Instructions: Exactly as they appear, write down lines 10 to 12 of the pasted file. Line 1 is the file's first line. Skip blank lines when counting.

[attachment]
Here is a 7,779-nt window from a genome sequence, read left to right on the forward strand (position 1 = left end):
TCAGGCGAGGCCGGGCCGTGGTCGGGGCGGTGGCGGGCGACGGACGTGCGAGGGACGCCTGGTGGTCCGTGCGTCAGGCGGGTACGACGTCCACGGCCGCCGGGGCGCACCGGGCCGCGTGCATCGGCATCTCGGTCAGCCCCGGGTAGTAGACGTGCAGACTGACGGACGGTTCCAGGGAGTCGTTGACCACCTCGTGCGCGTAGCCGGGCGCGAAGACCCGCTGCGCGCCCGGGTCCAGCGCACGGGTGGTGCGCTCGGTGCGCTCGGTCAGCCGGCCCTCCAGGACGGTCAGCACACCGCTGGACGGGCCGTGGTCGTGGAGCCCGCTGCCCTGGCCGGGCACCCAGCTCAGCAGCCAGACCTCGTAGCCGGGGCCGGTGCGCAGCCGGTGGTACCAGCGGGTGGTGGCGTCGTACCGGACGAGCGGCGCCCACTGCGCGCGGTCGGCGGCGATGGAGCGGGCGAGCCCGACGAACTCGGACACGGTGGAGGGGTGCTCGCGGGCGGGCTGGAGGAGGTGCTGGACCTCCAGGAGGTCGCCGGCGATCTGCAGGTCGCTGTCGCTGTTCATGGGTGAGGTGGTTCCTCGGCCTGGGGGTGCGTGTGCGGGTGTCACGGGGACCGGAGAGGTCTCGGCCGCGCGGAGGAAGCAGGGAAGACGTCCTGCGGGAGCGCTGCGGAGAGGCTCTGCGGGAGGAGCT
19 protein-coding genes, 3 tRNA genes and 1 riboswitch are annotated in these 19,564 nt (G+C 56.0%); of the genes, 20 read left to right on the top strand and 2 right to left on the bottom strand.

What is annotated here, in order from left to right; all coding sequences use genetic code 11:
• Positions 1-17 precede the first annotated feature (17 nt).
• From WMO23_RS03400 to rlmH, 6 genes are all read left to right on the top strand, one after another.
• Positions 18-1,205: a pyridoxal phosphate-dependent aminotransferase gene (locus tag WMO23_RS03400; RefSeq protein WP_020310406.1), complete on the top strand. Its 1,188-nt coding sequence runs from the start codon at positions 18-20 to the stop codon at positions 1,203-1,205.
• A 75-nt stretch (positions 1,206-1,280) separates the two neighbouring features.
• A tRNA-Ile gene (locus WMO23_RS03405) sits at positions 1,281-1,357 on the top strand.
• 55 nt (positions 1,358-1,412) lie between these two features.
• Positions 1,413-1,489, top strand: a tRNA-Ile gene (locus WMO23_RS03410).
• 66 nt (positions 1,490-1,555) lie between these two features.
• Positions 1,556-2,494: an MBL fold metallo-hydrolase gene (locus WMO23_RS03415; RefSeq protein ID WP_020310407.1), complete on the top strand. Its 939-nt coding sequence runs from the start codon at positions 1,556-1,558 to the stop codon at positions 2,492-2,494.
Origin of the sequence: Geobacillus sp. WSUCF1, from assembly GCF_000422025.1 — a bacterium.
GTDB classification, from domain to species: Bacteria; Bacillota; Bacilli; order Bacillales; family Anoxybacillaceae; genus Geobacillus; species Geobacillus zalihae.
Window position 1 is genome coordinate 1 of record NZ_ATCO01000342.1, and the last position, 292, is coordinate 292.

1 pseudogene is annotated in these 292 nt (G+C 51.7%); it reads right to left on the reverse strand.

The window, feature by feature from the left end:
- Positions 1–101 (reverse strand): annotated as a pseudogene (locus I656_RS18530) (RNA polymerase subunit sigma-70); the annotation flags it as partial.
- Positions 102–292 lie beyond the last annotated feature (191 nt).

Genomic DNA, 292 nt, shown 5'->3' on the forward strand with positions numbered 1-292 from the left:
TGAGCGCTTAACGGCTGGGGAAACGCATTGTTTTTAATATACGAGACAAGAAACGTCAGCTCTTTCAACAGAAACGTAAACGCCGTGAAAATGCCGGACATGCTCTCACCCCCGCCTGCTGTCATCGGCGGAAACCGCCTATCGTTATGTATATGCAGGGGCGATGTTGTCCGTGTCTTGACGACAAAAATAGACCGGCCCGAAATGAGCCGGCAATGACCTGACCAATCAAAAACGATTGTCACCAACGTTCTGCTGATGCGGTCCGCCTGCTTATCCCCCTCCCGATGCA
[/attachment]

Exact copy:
• 55 nt (positions 1,358-1,412) lie between these two features.
• Positions 1,413-1,489, top strand: a tRNA-Ile gene (locus WMO23_RS03410).
• 66 nt (positions 1,490-1,555) lie between these two features.